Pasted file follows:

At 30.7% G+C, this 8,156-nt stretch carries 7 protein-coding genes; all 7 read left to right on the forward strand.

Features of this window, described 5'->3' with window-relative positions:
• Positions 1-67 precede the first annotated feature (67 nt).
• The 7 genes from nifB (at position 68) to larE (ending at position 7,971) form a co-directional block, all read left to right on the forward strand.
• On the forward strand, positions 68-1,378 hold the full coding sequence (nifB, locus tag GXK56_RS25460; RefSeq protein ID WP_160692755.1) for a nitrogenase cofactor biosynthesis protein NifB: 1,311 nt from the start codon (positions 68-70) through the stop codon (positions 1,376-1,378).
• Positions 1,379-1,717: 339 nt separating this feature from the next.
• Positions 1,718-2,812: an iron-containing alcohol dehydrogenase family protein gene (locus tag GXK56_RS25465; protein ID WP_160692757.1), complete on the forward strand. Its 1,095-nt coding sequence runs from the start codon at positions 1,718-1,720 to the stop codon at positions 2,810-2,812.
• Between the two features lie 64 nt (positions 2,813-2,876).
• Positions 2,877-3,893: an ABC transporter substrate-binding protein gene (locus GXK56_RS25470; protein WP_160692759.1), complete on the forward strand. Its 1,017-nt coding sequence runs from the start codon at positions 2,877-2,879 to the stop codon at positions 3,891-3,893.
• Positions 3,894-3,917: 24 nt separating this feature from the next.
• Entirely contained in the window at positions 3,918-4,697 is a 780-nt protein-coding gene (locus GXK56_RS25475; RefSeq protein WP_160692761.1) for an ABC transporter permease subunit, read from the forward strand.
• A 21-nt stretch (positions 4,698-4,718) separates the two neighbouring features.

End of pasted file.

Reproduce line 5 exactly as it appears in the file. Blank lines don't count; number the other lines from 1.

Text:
• On the forward strand, positions 68-1,378 hold the full coding sequence (nifB, locus tag GXK56_RS25460; RefSeq protein ID WP_160692755.1) for a nitrogenase cofactor biosynthesis protein NifB: 1,311 nt from the start codon (positions 68-70) through the stop codon (positions 1,376-1,378).